RALEIGH — Most Republicans on the Wake County school board are bemoaning the loss of their majority for neighborhood schools, a serious blow to their mission to phase out the former board's diversity-based student assignment plan.
The lamenters, who include Chairman Ron Margiotta, said it will require gaining a new majority next year in elections to break the panel's stalemate and push through the changes they've promised in the state's largest school district.
At the heart of their frustration is board Vice Chairwoman and fellow Republican Debra Goldman, who joined Democrats in killing development of a zone-based plan which could have been partially initiated next year.
"Right now, those who believe in forced busing and socioeconomic engineering have found a new ally," said Republican board member John Tedesco, head of the committee that had developed the now-defunct zone-based plan.
Former Goldman allies are now chastising her for voting against the zone plan and for considering a more deliberate approach to student assignment advocated by Democrats.
"We're not a majority," said board member Deborah Prickett, a Republican. "We don't have the fifth vote, and she seems to be on the other side. ...I don't know where she stands."
Goldman did not respond to requests for an interview.
Some members of the former board majority also complain that Goldman's action means that the 2011-12 student assignment plan will be mostly left in place, using for a third year the plan laid out under the previous board's diversity-based assignment policy.
On Friday, Margiotta sent e-mail to school staff members to ask whether the current board's decision to discard diversity as a factor in assignments was being honored in assignments for 2011-2012. If not, he was asked, is the former policy of busing for diversity still in effect?
Laura Evans, Wake's senior director of growth management, replied that they'll likely change which areas are assigned to the new Walnut Creek Elementary School in Southeast Raleigh to reflect the new assignment policy. They're not planning, however, to make other major changes around the county for next year.
Even if the zone plan had been completed, it's unlikely that most of the diversity-related moves would have been eliminated next year. But Tedesco said they would have made some changes indicative of what they intended to do.
Goldman has insisted that she still supports community-based schools but disagrees with the zone plan that was being developed, without the base assignments she wanted. Her former allies are questioning why she didn't mention base assignments in the resolution she backed.
"She showed a lack of commitment to her previous commitment that she made in the campaign," Margiotta said. "Honestly, my approach right now is to let things quiet down," he said, citing the need to move forward with picking a new superintendent and other matters.
Democratic members of the school board, however, are praising Goldman for her bipartisanship.
"Student assignment doesn't need to be partisan," said board member Keith Sutton, a Democrat. "Student assignment has never been a partisan issue."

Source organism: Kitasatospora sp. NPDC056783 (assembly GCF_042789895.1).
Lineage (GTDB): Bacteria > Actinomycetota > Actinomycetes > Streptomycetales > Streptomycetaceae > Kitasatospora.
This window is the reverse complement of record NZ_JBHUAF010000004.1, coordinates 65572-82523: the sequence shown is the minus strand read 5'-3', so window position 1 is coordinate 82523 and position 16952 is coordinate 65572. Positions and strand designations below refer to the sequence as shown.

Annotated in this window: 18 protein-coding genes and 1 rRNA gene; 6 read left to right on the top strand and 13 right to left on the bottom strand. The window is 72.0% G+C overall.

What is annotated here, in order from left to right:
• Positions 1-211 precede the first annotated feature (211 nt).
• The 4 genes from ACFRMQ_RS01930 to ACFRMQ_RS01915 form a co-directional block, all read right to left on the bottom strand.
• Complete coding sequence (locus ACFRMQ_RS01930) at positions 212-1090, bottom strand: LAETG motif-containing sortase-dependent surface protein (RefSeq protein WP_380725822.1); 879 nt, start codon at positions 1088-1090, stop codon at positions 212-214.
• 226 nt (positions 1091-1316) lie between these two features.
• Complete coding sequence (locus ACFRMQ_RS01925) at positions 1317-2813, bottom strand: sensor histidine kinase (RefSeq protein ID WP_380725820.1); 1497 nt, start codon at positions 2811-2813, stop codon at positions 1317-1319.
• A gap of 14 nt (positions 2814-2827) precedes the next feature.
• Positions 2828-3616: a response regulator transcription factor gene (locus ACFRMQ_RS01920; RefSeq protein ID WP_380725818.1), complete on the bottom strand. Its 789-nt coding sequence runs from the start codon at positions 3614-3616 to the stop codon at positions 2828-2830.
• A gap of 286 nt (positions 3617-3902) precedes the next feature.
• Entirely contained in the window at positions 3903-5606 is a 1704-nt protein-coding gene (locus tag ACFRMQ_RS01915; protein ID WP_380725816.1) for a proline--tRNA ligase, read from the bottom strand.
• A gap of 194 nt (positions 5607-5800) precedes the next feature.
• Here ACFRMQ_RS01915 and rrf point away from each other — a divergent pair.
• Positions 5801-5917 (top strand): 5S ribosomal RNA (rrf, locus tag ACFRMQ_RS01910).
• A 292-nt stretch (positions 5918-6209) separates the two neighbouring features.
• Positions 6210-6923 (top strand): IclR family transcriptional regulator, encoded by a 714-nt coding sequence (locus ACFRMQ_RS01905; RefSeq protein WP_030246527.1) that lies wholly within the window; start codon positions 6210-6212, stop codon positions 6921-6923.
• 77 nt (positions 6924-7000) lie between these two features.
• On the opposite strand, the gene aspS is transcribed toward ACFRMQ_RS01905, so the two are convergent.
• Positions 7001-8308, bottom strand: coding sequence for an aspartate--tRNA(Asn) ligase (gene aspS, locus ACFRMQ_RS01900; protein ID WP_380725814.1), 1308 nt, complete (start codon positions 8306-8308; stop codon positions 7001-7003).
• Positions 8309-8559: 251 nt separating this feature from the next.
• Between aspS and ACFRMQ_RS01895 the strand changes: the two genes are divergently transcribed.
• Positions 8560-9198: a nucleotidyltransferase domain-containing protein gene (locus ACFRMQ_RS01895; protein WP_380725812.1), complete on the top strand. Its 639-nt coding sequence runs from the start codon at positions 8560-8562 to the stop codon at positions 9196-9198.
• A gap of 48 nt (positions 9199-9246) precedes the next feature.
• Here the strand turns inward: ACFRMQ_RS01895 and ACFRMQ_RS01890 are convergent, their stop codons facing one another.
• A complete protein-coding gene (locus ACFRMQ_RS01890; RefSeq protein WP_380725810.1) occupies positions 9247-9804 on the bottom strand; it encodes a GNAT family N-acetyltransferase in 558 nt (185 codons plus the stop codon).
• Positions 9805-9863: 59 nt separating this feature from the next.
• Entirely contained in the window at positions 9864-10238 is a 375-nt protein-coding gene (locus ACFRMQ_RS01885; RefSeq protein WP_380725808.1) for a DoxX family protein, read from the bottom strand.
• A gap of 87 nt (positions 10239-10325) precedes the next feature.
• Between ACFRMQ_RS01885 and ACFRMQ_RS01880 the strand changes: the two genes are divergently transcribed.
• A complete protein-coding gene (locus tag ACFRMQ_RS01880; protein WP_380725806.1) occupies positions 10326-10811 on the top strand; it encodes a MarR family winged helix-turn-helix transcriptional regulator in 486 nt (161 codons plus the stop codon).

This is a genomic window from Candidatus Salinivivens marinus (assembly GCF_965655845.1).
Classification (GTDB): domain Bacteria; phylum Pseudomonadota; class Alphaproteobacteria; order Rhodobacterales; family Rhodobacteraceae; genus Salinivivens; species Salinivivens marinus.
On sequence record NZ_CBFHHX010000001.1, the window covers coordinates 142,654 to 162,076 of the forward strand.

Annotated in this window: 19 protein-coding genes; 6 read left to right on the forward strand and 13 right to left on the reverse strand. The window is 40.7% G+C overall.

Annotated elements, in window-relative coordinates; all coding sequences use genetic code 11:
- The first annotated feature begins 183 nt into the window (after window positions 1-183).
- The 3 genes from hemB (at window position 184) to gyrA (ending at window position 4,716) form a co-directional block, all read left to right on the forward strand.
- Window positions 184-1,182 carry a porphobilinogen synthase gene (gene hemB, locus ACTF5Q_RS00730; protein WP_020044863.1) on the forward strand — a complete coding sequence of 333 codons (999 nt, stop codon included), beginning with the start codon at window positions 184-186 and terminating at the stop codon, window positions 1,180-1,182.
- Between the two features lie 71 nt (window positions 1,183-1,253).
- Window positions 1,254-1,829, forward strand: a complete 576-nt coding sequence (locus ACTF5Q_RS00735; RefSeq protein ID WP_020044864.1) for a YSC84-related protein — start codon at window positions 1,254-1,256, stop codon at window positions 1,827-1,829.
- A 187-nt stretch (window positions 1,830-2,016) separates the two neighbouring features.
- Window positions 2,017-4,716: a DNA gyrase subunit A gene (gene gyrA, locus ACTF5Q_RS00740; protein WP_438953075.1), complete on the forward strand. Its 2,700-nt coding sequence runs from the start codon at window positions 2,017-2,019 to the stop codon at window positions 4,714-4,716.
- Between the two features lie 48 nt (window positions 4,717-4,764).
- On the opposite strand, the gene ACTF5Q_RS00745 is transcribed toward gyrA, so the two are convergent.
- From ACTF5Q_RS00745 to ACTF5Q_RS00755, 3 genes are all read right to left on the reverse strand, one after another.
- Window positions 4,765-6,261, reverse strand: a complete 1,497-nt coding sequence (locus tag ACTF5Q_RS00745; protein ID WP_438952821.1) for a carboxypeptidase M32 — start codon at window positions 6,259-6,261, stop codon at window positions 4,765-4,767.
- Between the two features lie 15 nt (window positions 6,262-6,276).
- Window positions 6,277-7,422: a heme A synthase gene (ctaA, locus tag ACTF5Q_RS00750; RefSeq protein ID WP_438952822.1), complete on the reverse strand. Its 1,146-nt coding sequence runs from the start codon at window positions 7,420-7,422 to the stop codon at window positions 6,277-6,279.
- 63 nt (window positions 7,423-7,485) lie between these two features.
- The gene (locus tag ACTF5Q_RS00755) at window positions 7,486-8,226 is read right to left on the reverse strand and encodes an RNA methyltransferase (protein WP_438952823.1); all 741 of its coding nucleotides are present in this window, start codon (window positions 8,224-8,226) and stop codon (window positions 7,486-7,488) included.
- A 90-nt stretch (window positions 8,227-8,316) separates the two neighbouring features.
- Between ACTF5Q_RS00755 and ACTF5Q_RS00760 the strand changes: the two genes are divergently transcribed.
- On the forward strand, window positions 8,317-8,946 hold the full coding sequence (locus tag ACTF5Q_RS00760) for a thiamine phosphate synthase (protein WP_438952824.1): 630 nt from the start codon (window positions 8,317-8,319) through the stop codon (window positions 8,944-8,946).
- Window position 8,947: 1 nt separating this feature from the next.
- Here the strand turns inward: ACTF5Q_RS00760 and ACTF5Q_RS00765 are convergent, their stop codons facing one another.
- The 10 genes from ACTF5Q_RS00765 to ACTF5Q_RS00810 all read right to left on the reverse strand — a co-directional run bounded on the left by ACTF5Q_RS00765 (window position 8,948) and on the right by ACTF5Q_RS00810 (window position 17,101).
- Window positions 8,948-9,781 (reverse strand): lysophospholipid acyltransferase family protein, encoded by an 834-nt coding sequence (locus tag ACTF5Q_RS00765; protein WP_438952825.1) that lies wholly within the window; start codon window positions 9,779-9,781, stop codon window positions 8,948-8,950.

(Though school board members have aligned themselves publicly with a political party, the board elections are officially nonpartisan.)
The board members elected last fall joined incumbent Margiotta in adopting a policy that eliminated diversity as a factor in student assignment. But making a new assignment model a reality proved more difficult.
On Oct. 5, Goldman joined the four Democratic board members in passing a resolution to stop work on a plan that would have divided the county into 16 zones. The zone plan would have used stability, choice and proximity of a school to a family's home as priorities, but would also have eliminated the use of a specific school assignment for every address.
Then last week, former board Chairman Kevin Hill proposed taking more time to get community opinion and consider financial costs before determining school assignments.
The board will discuss Hill's suggestions Nov. 9.
"It's more important that we do it correctly than we do it quickly," said Hill, a Democrat.
But as soon as the idea was presented, Republican board members called it a stall tactic to prevent the plan from being developed before the 2011 school board elections, so that Democrats can try to regain the majority.
"I bet you dollars to doughnuts in the first meeting in December  they'll rescind [the new assignment policy] and go back to the way it was because we won't have built the infrastructure," said board member Chris Malone, a Republican.
Five up for re-election
Five of the nine board seats will be on the ballot next year, including the ones held by the four Democrats and Margiotta, who announced last week that he changed his mind and will run for re-election. The Democrats would have to win all five seats to have a majority.
The Republican board members said they'd want to win at least two of the seats next year so that they'll have a large enough majority that Goldman wouldn't be a swing voter.
"What you really have now is four and four and one," Tedesco said.
But Hill and Sutton insist that school board elections next year had nothing to do with the proposal to go more slowly.
"It's not an attempt to stalemate but to move forward," Sutton said. "It will be a slow and deliberate pace."
Sutton said the new approach will allow board members to build consensus.
"The majority that you will see emerging is what people expect to see from leadership," Sutton said. "Leadership is ... listening to others, being respectful of others, being inclusive."
"Consensus is the lack of leadership," he said. "We need leadership, not consensus. Consensus means drawing up a plan that doesn't offend anyone and that usually results in a bad plan."
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